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How CGI has changed the business of animal handling and casting


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Greg Tresan opened two businesses in the 1990s, a dog kennel and an animal casting business for the film industry. He and his wife now run both businesses on their 15-acre farm in Georgia.

“We use every piece of this 15 acres because we’ve got a lot of animals,” Tresan said. They currently have around 60 animals, from dogs to deer to rats.

Over the past 25 years, Tresan has watched technology like computer-generated imagery change how animals are used on set.

“One of the common things we see today in most of the high-budget movies is that they want to scan our animals,” Tresan said.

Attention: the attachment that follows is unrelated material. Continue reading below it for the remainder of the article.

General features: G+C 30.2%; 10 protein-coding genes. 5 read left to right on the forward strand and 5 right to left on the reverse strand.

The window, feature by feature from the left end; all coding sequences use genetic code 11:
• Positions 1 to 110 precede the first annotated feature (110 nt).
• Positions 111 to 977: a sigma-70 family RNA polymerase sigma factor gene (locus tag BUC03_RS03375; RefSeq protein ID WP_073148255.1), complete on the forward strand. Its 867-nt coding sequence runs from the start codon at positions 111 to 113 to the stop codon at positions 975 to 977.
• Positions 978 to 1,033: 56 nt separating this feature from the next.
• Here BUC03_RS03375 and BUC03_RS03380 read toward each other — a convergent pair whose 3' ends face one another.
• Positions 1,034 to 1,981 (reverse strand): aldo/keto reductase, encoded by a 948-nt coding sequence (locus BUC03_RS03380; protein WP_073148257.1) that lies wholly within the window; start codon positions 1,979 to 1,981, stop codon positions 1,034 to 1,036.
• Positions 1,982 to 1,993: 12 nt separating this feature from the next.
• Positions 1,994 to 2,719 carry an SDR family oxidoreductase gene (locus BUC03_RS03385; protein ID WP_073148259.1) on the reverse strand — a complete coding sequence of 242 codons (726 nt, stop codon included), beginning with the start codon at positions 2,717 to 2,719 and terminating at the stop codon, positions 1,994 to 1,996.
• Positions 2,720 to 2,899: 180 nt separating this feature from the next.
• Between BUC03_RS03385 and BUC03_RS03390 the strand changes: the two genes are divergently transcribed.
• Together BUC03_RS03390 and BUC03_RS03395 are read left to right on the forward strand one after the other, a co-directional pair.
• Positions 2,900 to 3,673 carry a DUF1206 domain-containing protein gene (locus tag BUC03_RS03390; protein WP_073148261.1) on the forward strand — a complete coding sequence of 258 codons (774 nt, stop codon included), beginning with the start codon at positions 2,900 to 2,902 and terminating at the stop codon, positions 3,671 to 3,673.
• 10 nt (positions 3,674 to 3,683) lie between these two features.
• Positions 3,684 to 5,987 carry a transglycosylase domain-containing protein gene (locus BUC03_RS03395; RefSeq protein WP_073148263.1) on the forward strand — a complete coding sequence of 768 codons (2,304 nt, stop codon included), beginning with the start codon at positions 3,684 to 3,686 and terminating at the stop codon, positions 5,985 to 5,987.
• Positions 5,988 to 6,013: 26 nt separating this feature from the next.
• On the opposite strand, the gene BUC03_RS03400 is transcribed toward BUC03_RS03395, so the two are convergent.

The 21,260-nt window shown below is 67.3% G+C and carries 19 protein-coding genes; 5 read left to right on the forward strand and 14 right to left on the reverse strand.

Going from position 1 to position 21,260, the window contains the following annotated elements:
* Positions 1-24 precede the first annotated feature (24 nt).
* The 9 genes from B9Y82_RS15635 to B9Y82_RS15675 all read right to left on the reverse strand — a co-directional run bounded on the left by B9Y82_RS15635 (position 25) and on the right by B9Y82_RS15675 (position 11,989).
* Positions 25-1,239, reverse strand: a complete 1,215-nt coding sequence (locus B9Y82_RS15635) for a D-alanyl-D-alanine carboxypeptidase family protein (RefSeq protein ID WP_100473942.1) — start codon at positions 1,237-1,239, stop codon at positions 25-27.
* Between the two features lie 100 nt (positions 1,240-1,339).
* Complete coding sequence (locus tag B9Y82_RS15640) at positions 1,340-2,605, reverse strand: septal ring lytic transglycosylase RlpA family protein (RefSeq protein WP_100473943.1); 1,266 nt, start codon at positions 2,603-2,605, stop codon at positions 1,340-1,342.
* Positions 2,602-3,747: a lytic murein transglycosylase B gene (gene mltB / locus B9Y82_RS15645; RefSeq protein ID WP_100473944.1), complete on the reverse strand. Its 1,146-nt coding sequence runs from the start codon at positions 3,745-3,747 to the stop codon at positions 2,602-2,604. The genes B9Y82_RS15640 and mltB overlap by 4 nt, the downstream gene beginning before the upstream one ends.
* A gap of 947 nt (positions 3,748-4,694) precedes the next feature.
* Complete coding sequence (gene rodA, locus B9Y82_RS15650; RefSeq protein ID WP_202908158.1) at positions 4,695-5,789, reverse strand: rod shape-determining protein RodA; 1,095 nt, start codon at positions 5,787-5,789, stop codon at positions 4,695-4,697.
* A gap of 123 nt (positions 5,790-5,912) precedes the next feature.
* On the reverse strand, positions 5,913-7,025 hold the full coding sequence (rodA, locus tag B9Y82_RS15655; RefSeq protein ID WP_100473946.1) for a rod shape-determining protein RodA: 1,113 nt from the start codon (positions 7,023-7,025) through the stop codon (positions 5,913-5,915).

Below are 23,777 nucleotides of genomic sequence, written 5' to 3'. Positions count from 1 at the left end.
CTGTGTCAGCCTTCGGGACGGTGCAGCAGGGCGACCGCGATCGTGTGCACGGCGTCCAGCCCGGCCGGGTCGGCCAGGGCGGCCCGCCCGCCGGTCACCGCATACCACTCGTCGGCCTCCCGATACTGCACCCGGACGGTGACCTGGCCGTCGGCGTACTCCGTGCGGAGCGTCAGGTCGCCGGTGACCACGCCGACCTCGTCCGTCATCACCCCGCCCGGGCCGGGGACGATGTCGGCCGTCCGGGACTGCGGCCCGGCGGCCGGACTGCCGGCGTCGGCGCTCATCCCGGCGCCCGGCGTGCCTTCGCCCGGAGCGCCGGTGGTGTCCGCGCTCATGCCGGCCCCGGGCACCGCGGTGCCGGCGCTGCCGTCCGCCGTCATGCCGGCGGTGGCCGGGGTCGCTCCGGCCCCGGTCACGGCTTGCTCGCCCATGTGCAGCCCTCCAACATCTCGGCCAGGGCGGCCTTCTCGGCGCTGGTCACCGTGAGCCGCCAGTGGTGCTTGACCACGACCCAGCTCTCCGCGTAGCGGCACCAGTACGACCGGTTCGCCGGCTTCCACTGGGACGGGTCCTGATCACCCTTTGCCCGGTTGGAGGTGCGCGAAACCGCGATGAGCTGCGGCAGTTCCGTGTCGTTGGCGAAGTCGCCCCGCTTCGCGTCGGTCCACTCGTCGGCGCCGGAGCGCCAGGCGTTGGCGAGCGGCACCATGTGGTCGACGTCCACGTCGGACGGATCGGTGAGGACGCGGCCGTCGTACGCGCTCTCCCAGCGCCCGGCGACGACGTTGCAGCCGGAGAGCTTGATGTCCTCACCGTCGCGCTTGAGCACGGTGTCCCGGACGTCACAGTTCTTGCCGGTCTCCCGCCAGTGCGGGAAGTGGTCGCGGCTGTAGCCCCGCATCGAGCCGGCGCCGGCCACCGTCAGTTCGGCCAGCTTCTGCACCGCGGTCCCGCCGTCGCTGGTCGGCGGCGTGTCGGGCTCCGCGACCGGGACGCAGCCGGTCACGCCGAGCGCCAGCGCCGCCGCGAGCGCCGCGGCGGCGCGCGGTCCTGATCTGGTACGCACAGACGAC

Around 180 cameras simultaneously take images of his animals so that they have every angle digitized.

Greg Tresan, owner of Animal Casting Atlanta, with one of his dogs. (Courtesy photo)

“Sometimes the animal character is altered. For instance, in Black Panther, while we scanned a rhinoceros for the movie, what we used on set was a big horse.”

While CGI is putting some animal trainers out of business, Tresan said his company, Animal Casting Atlanta, is booming.

“If all I did was handle chimps and apes, I would be out of business,” he said. “But for farmyard-type animals, we’re still able to provide most of the action that’s needed.”

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